I’ve been reading a book called The Annotated Alice. In this book, the late and great Martin Gardner shows us the stories of Alice’s Adventures in Wonderland and Through the Looking-Glass but supplies copious footnotes to illustrate the puns, wordplay, allusions, logic problems and satire going on beneath the text. Some of these footnotes delve into pure conjecture (there are still people to this day who theorize about various aspects of the stories), and other footnotes show quite clearly that Carrol wrote these stories with a sophisticated wit and whimsy that isn’t immediately obvious at first glance.
And it’s clear that Gardner (and others like him) have spent hours upon hours thinking and theorizing about these stories. A purposeful misspelling gets awarded a two page footnote here, and a mention of a mirror sends us off talking about matter and anti-matter and other matters (ha) of quantum physics.
So much thinking and effort to interpret these stories, and what you get out of it is a fascinating tapestry of ideas and history.
Needless to say, I’ve been finding the whole thing fascinating. It’s a hell of a read.
While reading it, I’ve wondered what it’d be like to apply the same practice to source code. Take some relatively mysterious piece of source code that only a few people feel comfortable with, and explode it out. Go through the source control history, and all of the old bugs, and see where this code came from. What was its purpose to begin with? What is its purpose now? What are the battle scars?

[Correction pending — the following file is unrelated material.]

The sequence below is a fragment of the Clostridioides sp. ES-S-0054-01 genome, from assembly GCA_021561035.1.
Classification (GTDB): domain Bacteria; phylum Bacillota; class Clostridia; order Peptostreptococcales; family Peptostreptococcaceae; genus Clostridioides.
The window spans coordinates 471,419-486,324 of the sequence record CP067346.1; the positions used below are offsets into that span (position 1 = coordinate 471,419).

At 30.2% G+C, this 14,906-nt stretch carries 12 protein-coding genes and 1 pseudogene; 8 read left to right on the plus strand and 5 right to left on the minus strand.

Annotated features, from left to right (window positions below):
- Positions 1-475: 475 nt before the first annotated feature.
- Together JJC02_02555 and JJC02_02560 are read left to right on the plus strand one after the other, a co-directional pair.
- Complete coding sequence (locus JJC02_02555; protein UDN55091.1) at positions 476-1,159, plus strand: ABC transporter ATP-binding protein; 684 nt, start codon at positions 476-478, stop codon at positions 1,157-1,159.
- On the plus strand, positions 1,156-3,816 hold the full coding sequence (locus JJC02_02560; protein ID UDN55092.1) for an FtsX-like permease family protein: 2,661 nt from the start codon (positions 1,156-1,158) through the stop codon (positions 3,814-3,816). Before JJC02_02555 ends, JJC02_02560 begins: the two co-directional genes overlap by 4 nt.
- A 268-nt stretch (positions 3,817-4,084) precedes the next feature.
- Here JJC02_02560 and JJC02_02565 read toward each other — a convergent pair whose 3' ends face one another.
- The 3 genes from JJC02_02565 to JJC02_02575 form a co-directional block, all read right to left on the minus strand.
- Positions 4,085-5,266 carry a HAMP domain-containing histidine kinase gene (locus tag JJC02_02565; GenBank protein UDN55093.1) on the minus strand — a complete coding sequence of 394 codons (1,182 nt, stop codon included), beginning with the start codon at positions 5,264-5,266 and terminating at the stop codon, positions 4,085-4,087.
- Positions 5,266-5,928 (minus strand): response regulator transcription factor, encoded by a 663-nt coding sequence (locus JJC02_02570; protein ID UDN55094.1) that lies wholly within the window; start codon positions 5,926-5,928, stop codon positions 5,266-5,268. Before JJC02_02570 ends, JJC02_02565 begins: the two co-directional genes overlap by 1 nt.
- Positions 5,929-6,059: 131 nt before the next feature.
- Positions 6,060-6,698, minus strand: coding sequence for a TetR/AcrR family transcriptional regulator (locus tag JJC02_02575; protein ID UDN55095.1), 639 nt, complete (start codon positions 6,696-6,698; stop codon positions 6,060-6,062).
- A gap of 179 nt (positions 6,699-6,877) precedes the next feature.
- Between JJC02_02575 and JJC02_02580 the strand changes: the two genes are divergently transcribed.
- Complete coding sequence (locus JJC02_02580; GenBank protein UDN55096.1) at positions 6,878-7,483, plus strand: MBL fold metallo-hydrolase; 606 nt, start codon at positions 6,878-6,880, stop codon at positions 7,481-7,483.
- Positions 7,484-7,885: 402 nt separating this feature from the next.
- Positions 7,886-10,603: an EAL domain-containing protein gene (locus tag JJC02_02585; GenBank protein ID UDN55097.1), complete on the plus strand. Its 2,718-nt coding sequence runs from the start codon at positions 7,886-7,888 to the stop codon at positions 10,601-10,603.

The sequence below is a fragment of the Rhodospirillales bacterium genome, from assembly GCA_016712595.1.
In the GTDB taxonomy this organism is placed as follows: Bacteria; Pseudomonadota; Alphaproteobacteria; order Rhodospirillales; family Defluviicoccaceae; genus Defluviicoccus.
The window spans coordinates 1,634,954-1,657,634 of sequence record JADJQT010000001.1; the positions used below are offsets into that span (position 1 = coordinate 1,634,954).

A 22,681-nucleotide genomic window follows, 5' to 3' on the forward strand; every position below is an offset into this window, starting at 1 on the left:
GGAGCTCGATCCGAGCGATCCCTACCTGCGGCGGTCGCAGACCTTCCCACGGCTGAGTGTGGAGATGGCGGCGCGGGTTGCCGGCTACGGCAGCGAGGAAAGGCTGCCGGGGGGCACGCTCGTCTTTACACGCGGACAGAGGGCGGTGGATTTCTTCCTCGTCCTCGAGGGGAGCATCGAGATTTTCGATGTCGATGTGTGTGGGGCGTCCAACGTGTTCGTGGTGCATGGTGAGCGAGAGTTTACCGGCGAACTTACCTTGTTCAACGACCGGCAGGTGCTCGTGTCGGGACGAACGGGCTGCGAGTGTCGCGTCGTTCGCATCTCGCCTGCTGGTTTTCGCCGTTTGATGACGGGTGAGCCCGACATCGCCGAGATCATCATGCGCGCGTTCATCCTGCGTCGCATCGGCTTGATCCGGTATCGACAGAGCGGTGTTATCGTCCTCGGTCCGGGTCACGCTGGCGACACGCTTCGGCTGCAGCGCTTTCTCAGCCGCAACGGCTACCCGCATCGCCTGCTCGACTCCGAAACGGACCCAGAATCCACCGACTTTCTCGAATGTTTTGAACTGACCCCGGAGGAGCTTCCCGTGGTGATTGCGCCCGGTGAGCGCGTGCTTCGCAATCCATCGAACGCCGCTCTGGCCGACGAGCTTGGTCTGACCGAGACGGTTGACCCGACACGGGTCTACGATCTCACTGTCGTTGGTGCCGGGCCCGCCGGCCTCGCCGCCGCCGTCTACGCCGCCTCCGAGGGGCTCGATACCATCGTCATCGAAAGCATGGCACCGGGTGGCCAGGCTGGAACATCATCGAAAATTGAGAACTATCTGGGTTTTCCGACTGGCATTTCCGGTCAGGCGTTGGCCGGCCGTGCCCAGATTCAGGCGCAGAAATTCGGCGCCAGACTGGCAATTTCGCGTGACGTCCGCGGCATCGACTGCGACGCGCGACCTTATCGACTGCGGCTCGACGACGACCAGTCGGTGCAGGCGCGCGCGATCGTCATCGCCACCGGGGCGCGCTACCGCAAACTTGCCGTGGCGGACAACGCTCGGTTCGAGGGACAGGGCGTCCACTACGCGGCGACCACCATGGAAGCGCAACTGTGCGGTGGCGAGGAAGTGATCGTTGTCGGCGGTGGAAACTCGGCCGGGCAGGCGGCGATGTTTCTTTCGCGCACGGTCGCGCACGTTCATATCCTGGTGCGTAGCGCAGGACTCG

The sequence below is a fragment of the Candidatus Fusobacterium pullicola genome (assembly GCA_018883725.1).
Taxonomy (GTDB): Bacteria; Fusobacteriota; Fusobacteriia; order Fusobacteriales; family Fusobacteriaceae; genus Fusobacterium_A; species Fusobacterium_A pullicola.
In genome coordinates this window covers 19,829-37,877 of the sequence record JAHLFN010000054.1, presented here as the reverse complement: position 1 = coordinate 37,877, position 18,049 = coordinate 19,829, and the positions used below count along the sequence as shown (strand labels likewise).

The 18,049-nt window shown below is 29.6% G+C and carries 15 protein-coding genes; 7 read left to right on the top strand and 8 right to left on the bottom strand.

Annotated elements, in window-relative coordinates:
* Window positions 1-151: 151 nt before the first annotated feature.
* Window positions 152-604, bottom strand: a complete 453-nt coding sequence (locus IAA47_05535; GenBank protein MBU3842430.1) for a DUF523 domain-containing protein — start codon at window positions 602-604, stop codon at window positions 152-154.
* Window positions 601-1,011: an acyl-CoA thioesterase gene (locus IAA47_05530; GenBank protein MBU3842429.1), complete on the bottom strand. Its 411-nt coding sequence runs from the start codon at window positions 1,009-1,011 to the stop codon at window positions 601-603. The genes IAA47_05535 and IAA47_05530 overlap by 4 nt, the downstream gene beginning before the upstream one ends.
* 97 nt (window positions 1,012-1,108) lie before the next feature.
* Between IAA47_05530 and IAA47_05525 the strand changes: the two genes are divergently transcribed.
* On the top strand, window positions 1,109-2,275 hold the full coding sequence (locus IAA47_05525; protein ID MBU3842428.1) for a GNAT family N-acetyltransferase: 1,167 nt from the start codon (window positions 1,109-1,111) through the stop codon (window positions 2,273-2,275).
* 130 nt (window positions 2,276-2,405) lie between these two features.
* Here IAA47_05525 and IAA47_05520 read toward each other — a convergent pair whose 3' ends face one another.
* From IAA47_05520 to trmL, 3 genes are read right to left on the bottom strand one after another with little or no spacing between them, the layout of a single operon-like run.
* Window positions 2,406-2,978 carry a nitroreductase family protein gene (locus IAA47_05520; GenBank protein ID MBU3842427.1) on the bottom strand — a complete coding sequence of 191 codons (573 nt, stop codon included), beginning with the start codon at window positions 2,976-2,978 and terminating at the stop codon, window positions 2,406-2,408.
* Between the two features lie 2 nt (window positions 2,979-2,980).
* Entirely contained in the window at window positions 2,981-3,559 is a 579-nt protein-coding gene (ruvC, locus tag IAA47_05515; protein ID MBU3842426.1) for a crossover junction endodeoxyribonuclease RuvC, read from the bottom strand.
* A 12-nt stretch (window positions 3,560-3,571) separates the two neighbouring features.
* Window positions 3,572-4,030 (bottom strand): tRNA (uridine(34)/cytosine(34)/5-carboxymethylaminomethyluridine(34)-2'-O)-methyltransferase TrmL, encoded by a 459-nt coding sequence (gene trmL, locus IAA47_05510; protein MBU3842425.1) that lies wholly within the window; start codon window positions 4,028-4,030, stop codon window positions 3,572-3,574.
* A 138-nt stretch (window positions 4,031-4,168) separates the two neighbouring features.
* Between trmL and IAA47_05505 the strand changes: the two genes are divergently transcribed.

After much thinking, I’ve decided to try this, and I’m going to try it on a piece of Gecko called “DocShell”.
I think I just heard Ms2ger laughing somewhere.
It’s become pretty clear having talked to a few seasoned Mozilla hackers that DocShell is not well understood. The wiki page on it makes that even more clear – it starts:
The goal of this page is to serve as a dumping/organization ground for docshell docs. When someone finds out something, it should be added here in a reasonable way. By the time this gets unwieldy, hopefully we will have enough material for several actual docs on what docshell does and why.
So, I’m going to attempt to figure out what DocShell was supposed to do, and figure out what it currently does. I’m going to dig through source code, old bugs, and old CVS commits, back to the point where Netscape first open-sourced the Mozilla code-base.
It’s not going to be easy. It’s definitely going to be a multiple month, multiple post effort. I’m likely to get things wrong, or only partially correct. I’ll need help in those cases, so please comment.
And I might not succeed in figuring out what DocShell was supposed to do. But I’m pretty confident I can get a grasp on what it currently does.
So in the end, if I’m lucky, we’ll end up with a few things:
- A greater shared understanding of DocShell
- Materials that can be used to flesh out the DocShell wiki
- Better inline documentation for DocShell maybe?
I’ve also asked bz to forward me feedback requests for DocShell patches, so that way I get another angle of attack on understanding the code.
So, deep breath. Here goes. Watch this space.